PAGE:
Acute monoarthritis



Classification of arthritis by numberof joints involved
1: Monoarthritis 2-3: Oligoarthritis >3: Polyarthritis Causes of migratory arthritis
  • Trauma
  • Infection
  • Crystal arthropathy
  • Acute osteoarthritis
  • Reactive arthritis
  • Lyme disease
  • Avascular necrosis
  • Tumour
  • Lyme disease
  • Reiter’s syndrome
  • Ankylosing spondylitis
  • Gonococcal arthritis
  • Rheumatic fever
  • Rheumatoid arthritis
  • SLE
  • Viral arthritis
  • Chronic osteoarthritis
  • Rheumatic fever
  • Infective endocarditis
  • Henoch Schonlein purpura
  • Serum sickness ( esp cefaclor sensitivity )
  • Viral arthritis
  • Septicaemia: staph, strep, mening/gonococcal
  • Pulmonary infection: mycoplasma, histoplasmosis
  • Lyme disease

Assessing monoarthritis

History:

  • Trauma?
  • Night pain, morning stiffness, systemic symptoms, recent non-articular infections
  • Sexual history, previous episodes (back pain), rash

Examination

  • Joint line tenderness, movements, erythema, local increases in temperature, swelling, loss of joint function, muscle wasting.
  • General examination for peripheral stigmata ( eg occular inflammation, mouth ulcers, psoriasis, erythema nodosum, vasculitic lesions )

Labs

  • FBC
  • ESR, urate,
  • Renal and liver function ± blood culture ± serum for strep titres
  • Urine culture
  • Cultures for STDs if indicated
  • Arthrocentesis- sterile technique, samples:
    • Direct microscopy
    • C & S samples
    • Samples into blood culture media
    • Fluid in FBC bottle for WCC etc
  • x-rays normal for >2 weeks even in septic

 

Normal

Noninflammatory

Inflammatory

Septic

Clarity

Transparent

Transparent

Cloudy

Cloudy

Colour

Clear

Yellow

Yellow

Yellow

WBC

<200

200-2000

200-50000

>50000

PMNs

<25%

<25%

>50%

>50%

Culture

Neg

Neg

Neg

>50% +ve

Crystals

None

None

Possibly

None

Associated

 

OA, trauma, ARF

Gout, pseudogout, spondyloarthropathies, RA, Lyme disease

Gonococcal and non-gonococcal sepsis, SLE


Gonococcal septic arthritis

  • Young adults, F > M
  • From disseminated gonococcal infection
  • Complicates 1-3% of all cases of gonnorhoea.
  • May haave preceding migratory tendonitis or arthritis.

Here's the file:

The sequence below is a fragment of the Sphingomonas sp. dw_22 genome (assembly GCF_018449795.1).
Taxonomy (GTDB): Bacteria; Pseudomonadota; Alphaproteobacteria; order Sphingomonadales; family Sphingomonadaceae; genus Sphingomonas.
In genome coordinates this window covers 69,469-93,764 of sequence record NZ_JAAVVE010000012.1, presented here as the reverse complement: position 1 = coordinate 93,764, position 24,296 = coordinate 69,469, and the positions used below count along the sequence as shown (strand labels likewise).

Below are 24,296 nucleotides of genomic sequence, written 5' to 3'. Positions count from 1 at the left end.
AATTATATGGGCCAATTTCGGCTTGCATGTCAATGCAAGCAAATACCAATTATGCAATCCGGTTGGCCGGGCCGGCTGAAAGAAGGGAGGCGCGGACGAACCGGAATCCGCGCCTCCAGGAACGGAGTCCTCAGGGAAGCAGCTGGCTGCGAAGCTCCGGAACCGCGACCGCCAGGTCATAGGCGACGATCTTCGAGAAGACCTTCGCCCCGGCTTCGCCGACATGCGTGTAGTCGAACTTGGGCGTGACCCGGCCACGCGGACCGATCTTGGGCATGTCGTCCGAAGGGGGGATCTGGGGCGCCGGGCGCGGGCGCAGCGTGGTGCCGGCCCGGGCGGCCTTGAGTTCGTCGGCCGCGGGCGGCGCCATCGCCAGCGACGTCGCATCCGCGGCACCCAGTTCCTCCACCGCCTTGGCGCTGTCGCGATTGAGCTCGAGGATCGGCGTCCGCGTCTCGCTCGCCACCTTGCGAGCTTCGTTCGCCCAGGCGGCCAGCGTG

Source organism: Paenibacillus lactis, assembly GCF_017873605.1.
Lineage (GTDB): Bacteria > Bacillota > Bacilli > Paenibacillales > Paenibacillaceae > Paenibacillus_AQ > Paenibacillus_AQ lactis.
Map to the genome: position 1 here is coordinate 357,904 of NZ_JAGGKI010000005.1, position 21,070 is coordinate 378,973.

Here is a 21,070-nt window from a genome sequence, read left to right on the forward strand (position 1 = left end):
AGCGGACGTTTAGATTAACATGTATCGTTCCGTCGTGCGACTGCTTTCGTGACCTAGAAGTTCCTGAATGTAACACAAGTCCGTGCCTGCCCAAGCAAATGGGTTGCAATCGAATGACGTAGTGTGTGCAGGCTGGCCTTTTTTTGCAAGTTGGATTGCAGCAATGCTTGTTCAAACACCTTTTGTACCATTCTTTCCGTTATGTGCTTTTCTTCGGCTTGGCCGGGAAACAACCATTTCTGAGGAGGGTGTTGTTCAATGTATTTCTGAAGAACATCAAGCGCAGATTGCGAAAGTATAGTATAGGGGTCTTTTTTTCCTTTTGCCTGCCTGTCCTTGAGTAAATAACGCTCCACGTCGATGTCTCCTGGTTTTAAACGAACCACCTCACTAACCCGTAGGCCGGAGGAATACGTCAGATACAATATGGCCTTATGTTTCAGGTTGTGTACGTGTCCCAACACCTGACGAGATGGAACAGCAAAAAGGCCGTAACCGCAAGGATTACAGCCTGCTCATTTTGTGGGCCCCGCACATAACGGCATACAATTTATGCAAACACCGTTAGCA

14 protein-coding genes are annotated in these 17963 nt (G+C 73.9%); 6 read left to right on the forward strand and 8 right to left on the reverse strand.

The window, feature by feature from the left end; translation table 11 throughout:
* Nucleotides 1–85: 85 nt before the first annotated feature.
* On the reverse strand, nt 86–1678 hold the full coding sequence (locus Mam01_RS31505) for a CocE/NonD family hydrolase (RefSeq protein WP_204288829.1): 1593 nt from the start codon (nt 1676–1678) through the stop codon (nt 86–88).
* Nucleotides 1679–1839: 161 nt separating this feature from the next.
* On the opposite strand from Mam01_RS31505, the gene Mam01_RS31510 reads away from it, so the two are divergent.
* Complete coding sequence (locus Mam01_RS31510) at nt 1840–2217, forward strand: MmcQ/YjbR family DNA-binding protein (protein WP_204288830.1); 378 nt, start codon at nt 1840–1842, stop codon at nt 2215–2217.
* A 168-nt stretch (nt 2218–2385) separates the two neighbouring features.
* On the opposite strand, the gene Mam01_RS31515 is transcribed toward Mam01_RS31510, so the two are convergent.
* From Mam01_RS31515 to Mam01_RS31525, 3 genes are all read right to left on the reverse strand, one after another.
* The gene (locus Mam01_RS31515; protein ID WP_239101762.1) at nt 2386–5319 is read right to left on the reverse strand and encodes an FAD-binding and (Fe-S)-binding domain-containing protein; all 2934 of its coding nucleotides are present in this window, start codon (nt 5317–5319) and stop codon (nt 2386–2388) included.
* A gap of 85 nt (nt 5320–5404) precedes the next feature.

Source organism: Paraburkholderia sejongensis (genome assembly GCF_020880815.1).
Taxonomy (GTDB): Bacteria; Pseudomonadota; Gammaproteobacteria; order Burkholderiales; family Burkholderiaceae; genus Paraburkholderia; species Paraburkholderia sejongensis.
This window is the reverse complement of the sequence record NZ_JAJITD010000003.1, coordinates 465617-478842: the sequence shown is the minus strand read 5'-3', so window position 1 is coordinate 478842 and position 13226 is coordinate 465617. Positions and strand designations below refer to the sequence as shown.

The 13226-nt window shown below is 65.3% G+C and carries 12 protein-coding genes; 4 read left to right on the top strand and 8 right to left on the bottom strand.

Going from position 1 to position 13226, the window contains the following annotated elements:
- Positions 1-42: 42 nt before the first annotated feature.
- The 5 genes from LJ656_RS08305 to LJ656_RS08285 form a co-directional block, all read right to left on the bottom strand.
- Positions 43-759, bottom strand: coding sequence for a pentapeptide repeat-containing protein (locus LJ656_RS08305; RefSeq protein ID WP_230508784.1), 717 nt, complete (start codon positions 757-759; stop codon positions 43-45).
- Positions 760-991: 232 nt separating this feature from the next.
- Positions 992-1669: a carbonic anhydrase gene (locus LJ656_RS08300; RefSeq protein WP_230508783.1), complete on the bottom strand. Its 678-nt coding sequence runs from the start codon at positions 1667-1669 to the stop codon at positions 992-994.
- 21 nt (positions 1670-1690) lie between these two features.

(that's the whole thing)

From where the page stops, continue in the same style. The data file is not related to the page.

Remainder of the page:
• ± vesiculopustular lesions, (esp. hands)
  • ± multiple painless macules on limbs and trunk
  • Generally large joints.
  • Synovial fluid cultures are often negative
    • …. the gonococcus has to be grown from elsewhere
  • Note that reactive arthritis secondary to gonococcal infection is a separate entity.
  • Treatment: Ceftriaxone or cefotaxime

Non-gonococcal septic arthritis

  • Extreme of age and immunocompromised.
  • NB prosthetic joints and rheumatoid arthritis.
  • Irreversible loss of joint function in 25%
  • Fatality rate is 10% (higher in rheumatoid)
  • Large joints (textbook is knee)
  • 10% SIJ, 10% are polyarticular.
  • Haematogenous or local spread
  • May not be systemically unwell
  • Staph > streptococcus
  • G-ve and mycobacterium in immonocompromised
  • Joint aspirate more sensitive than blood cultures
  • Treatment: beta-lactam and an aminoglycoside / 2nd generation quinolone until sensitivities known

Crystal arthropathies

More on the Gout / Pseudogout page

Lyme disease

  • Delayed from the time of spirochete infection.
  • A history of tick bite, followed the rash of erythema chronicum migrans, is diagnostic.
  • Arthritis typically an asymmetric mono- or oligoarthritis, affecting large joints.
  • May be migratory.

Reiters syndrome

More on the Reiter's syndroms page

Other causes of monoarthritis incude:

  • Ankylosing spondylitis
  • Tumours ( local, metastatic, haematological, or as part of a paraneoplastic syndrome)
  • Rheumatoid arthritis
  • Osteoarthritis

Reactive arthritis

  • A sterile joint inflammation that may be related to a distant infection.

Infectious agents include:

  • Salmonella
  • Shigella
  • Yersinia
  • Campylobacter
  • Chlamydia
  • Streptococcus
  • Viruses such as
    • rubella, Hep B, parvovirus,
    • EBV, CMV, HIV, mumps

Disposal

Symptoms Diagnosis Action

Clear cut septic joint

or

Septic infected joint

 

Urgent orthopaedic referral

Skin rash

Swollen joint

Unwell

Sepsis

Consider :psoriasis, viral, connective tissue disorders

Referral rheumatology SpR or on-take medical SpR

Very painful joint swelling 
No trauma

Gout / Pseudgout

Uric acid level
Diagnostic joint aspirate
NSAIDs (See gout)
GP follow up in next week
Admit if intractable pain or Dx unclear 

Iritis
Non-specific urethritis
Diarrhoea & Joint pain

Reactive arthritis

OPD follow up

Local "Early arthritis" referral policy

Early morning stiffness, joint pains
Swelling of hand, wrist, MTP or MCPs

? Early rheumatoid arthritis

OPD follow up

Local "Early arthritis" referral policy

Patient well

Background of OA

Mild trauma

Age > 50

Probable osteo-arthritis

NSAIDs

GP follow up


Links


Content by Dr Íomhar O' Sullivan 29/12/2010. Last updated Dr ÍOS 16/12/19.